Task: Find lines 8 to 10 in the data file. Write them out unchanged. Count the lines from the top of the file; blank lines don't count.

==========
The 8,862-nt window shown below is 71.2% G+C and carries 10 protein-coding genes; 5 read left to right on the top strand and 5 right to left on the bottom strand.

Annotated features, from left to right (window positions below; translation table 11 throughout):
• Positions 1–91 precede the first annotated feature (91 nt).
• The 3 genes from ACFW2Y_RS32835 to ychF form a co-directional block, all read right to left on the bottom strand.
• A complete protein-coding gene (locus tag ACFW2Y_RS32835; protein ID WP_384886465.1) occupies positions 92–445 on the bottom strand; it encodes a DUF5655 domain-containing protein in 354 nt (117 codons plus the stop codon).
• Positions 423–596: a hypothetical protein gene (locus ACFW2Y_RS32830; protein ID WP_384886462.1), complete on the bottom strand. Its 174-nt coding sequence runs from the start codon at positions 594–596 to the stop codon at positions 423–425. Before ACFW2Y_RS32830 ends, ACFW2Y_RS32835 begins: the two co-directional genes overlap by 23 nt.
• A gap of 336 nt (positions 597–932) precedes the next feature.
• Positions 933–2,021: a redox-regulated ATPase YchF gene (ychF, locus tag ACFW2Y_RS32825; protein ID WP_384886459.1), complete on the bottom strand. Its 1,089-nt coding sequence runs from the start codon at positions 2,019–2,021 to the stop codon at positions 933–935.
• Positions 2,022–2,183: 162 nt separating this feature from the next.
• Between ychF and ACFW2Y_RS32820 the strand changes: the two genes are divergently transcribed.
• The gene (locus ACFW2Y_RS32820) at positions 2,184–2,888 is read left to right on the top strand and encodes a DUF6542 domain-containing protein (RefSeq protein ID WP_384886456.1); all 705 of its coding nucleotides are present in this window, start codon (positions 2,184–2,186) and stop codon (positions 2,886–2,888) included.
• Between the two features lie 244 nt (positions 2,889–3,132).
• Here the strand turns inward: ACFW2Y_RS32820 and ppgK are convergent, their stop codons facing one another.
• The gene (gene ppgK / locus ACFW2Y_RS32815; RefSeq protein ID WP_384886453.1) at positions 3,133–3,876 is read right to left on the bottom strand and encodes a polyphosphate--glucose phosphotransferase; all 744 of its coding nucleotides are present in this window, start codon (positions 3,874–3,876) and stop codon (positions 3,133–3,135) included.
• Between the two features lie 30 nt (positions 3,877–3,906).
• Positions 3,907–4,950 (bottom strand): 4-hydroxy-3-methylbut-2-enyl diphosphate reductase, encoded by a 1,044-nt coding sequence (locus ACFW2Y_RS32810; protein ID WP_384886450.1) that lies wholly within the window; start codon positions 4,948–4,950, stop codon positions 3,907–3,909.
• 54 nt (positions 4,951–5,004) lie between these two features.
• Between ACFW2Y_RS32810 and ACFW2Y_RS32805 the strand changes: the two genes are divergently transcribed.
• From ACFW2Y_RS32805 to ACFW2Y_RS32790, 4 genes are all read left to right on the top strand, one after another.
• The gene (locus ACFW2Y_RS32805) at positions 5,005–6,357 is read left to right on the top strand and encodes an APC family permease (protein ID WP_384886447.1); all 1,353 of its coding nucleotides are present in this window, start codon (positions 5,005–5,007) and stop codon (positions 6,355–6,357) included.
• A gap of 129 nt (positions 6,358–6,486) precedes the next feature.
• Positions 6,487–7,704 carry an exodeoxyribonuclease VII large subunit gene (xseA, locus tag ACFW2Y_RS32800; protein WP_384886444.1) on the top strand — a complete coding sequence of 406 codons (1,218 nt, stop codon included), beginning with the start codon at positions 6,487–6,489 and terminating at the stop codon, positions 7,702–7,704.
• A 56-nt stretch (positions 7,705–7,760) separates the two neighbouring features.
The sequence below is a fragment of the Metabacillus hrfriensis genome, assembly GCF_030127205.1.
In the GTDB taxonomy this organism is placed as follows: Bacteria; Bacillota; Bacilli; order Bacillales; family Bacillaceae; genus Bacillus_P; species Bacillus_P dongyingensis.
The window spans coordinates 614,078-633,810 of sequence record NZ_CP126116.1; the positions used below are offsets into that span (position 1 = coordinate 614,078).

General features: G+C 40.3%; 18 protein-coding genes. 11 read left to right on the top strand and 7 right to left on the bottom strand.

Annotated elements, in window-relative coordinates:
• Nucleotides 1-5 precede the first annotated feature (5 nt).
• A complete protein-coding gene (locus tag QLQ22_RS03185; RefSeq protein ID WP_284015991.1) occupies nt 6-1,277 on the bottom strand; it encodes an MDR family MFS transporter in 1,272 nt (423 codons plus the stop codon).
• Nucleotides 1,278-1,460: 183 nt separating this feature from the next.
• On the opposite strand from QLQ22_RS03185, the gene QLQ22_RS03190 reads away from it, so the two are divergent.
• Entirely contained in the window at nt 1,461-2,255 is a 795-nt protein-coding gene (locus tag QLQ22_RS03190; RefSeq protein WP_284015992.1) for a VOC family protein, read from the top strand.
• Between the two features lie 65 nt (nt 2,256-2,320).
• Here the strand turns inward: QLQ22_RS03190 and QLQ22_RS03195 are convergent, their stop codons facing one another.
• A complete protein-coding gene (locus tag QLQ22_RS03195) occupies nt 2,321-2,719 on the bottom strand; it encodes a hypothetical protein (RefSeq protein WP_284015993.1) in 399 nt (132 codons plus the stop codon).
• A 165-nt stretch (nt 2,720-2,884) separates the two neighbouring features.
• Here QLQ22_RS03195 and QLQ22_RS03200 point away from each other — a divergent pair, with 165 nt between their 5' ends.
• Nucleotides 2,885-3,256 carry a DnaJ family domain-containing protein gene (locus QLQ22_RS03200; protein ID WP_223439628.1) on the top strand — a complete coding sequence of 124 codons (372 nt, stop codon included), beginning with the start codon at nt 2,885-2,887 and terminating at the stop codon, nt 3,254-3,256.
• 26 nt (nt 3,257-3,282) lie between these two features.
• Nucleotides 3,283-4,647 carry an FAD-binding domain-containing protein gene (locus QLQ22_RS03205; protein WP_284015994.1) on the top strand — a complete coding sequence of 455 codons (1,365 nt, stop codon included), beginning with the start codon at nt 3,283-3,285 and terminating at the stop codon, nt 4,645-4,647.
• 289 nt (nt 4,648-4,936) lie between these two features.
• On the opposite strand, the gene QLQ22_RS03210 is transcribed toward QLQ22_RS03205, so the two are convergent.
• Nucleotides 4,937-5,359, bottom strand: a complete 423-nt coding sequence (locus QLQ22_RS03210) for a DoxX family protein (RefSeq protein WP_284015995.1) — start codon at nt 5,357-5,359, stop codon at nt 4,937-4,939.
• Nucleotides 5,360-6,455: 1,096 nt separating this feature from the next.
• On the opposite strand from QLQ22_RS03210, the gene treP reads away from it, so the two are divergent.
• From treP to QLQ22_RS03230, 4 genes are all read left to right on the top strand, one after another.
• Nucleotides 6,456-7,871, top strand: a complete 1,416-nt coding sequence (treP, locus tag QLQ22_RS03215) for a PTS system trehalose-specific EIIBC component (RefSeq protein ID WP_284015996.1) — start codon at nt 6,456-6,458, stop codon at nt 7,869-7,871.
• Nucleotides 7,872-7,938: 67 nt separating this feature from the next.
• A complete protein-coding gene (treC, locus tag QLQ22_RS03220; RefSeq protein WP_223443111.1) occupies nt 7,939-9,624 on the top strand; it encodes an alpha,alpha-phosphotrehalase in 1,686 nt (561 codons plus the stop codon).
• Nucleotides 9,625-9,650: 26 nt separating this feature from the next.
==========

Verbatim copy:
• Positions 933–2,021: a redox-regulated ATPase YchF gene (ychF, locus tag ACFW2Y_RS32825; protein ID WP_384886459.1), complete on the bottom strand. Its 1,089-nt coding sequence runs from the start codon at positions 2,019–2,021 to the stop codon at positions 933–935.
• Positions 2,022–2,183: 162 nt separating this feature from the next.
• Between ychF and ACFW2Y_RS32820 the strand changes: the two genes are divergently transcribed.